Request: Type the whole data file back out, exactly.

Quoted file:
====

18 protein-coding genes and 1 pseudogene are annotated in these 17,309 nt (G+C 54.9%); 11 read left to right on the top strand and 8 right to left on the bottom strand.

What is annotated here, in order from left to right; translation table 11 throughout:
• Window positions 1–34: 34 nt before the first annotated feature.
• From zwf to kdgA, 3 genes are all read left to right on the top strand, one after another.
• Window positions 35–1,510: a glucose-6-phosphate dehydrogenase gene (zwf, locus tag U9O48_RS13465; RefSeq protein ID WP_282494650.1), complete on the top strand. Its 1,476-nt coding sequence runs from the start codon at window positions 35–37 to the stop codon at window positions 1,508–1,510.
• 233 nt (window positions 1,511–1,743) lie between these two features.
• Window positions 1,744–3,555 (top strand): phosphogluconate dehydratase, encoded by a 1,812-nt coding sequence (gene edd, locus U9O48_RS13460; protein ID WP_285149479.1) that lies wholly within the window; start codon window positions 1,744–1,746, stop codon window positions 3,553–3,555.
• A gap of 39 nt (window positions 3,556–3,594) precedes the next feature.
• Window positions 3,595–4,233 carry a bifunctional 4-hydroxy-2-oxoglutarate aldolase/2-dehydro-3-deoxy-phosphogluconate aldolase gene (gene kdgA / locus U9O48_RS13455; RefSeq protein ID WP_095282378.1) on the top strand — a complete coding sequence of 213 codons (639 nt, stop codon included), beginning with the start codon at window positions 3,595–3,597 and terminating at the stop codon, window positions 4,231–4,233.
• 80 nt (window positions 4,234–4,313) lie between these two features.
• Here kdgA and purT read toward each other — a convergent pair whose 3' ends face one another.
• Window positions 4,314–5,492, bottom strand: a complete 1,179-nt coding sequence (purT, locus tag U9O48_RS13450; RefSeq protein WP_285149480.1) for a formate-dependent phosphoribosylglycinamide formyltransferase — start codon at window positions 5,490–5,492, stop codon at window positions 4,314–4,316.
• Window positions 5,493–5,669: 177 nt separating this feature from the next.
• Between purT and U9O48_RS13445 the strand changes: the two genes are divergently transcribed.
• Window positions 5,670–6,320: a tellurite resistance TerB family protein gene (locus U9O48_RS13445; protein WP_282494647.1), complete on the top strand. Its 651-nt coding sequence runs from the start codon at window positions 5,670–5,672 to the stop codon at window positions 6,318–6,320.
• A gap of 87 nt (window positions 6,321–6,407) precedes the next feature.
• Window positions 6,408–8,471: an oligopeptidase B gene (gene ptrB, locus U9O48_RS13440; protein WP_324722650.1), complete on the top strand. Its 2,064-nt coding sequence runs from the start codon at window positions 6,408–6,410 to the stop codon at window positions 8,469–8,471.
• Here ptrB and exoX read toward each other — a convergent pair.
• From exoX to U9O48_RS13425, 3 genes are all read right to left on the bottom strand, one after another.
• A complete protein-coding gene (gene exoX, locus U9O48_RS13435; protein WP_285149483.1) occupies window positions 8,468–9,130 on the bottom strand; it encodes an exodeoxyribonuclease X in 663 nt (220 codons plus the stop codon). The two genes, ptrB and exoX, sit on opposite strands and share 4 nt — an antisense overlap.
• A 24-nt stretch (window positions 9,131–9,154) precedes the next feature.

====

18 protein-coding genes and 1 pseudogene are annotated in these 17,309 nt (G+C 54.9%); 11 read left to right on the top strand and 8 right to left on the bottom strand.

What is annotated here, in order from left to right; translation table 11 throughout:
• Window positions 1–34: 34 nt before the first annotated feature.
• From zwf to kdgA, 3 genes are all read left to right on the top strand, one after another.
• Window positions 35–1,510: a glucose-6-phosphate dehydrogenase gene (zwf, locus tag U9O48_RS13465; RefSeq protein ID WP_282494650.1), complete on the top strand. Its 1,476-nt coding sequence runs from the start codon at window positions 35–37 to the stop codon at window positions 1,508–1,510.
• 233 nt (window positions 1,511–1,743) lie between these two features.
• Window positions 1,744–3,555 (top strand): phosphogluconate dehydratase, encoded by a 1,812-nt coding sequence (gene edd, locus U9O48_RS13460; protein ID WP_285149479.1) that lies wholly within the window; start codon window positions 1,744–1,746, stop codon window positions 3,553–3,555.
• A gap of 39 nt (window positions 3,556–3,594) precedes the next feature.
• Window positions 3,595–4,233 carry a bifunctional 4-hydroxy-2-oxoglutarate aldolase/2-dehydro-3-deoxy-phosphogluconate aldolase gene (gene kdgA / locus U9O48_RS13455; RefSeq protein ID WP_095282378.1) on the top strand — a complete coding sequence of 213 codons (639 nt, stop codon included), beginning with the start codon at window positions 3,595–3,597 and terminating at the stop codon, window positions 4,231–4,233.
• 80 nt (window positions 4,234–4,313) lie between these two features.
• Here kdgA and purT read toward each other — a convergent pair whose 3' ends face one another.
• Window positions 4,314–5,492, bottom strand: a complete 1,179-nt coding sequence (purT, locus tag U9O48_RS13450; RefSeq protein WP_285149480.1) for a formate-dependent phosphoribosylglycinamide formyltransferase — start codon at window positions 5,490–5,492, stop codon at window positions 4,314–4,316.
• Window positions 5,493–5,669: 177 nt separating this feature from the next.
• Between purT and U9O48_RS13445 the strand changes: the two genes are divergently transcribed.
• Window positions 5,670–6,320: a tellurite resistance TerB family protein gene (locus U9O48_RS13445; protein WP_282494647.1), complete on the top strand. Its 651-nt coding sequence runs from the start codon at window positions 5,670–5,672 to the stop codon at window positions 6,318–6,320.
• A gap of 87 nt (window positions 6,321–6,407) precedes the next feature.
• Window positions 6,408–8,471: an oligopeptidase B gene (gene ptrB, locus U9O48_RS13440; protein WP_324722650.1), complete on the top strand. Its 2,064-nt coding sequence runs from the start codon at window positions 6,408–6,410 to the stop codon at window positions 8,469–8,471.
• Here ptrB and exoX read toward each other — a convergent pair.
• From exoX to U9O48_RS13425, 3 genes are all read right to left on the bottom strand, one after another.
• A complete protein-coding gene (gene exoX, locus U9O48_RS13435; protein WP_285149483.1) occupies window positions 8,468–9,130 on the bottom strand; it encodes an exodeoxyribonuclease X in 663 nt (220 codons plus the stop codon). The two genes, ptrB and exoX, sit on opposite strands and share 4 nt — an antisense overlap.
• A 24-nt stretch (window positions 9,131–9,154) precedes the next feature.